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Feats of Engineering Part 4: Elevator Manufacturing Case Study

( 06/16/2020 ) Written by: John Hill

This is the final installment in a 4-part series explaining recent strides in acrylic adhesives. This case study features structural bonding of elevator components and shows that adhesives are performing in applications that might once have been deemed impossible. 

We know that the demands of cutting-edge engineering designs are one challenge for modern adhesives. Less often considered are the demands of global manufacturing processes. Many metals used in architectural applications are powder coated, with the powder being electrostatically applied to the aluminum then cured or “baked” at temperatures of 400 degrees or more. When structural adhesives are part of the assembly, they must be able to tolerate the high oven temperatures.

One manufacturer of industrial elevators was looking for an adhesive that could tolerate curing temperatures without sliding or separating. The substrates being bonded were galvanized steel and 304 stainless steel. We collaborated with our customer, performing hot strength lap shear testing on 304 stainless steel. The tests demonstrated that next-generation acrylic adhesives were able to provide the required temperature resistance without creep.

Additional customer needs were good adhesive shelf life and compliance with various countries’ environmental and other regulations. The elevator manufacturer’s existing adhesive solution had a shelf life of only two months, which was causing shipping and storage problems and, ultimately, limiting locations in which manufacturing activities could take place. Switching to a single, next-generation acrylic adhesive for all global applications minimized production complexity for the manufacturer. Shelf life of some next generation acrylics can be as long as one year when stored at the appropriate temperature in an original, unopened container. Six- to nine-month shelf lives are common. Next-generation acrylic adhesives are also formulated to meet increasingly strict regulatory standards such as REACH.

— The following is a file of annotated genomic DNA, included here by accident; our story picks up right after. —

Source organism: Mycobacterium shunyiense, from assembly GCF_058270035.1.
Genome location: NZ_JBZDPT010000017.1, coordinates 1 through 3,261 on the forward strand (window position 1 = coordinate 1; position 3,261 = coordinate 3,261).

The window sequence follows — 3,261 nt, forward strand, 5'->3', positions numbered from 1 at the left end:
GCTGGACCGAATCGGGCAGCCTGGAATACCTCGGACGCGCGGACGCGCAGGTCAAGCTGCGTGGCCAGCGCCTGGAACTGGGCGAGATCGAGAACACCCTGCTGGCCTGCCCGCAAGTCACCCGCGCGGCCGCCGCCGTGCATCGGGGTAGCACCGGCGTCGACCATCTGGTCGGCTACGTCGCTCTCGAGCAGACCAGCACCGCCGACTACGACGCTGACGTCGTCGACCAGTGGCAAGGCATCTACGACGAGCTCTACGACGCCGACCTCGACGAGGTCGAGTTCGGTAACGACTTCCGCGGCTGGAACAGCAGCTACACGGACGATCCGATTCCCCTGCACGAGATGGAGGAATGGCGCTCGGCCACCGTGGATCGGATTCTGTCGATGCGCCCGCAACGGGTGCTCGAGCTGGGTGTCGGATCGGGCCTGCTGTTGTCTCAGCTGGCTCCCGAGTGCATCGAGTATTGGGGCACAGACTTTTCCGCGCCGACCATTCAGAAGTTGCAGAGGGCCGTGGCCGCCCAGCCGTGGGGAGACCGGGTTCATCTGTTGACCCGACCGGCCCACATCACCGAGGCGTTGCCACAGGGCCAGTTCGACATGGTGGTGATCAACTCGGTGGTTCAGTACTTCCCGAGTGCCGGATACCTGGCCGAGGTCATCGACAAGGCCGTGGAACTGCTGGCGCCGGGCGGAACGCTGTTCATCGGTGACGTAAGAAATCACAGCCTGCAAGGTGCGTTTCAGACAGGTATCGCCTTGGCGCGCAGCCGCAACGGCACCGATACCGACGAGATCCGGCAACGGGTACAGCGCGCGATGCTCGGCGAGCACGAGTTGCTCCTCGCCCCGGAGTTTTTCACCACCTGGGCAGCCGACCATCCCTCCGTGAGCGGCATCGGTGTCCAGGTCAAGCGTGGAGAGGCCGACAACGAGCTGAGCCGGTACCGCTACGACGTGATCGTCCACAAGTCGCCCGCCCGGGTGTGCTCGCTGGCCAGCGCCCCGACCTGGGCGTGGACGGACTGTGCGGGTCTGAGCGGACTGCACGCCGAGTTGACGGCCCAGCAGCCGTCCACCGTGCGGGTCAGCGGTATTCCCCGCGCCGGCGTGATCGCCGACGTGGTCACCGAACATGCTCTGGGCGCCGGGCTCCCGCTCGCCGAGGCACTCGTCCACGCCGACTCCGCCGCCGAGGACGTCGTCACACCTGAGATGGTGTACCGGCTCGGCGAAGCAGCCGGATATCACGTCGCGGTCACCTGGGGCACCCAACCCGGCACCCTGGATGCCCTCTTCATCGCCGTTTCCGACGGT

New industrial products and processes are raising the bar for structural adhesives. Fortunately, next-generation acrylic adhesives are up to the challenge. For more information, check out Parts 1-3 of our series.

John Hill

John Hill has been with LORD for 24 years and is a principal engineer in the structural adhesives group. He has bachelor degrees in chemistry and microbiology from the University of Minnesota and a PhD in organometallic chemistry from Purdue University.

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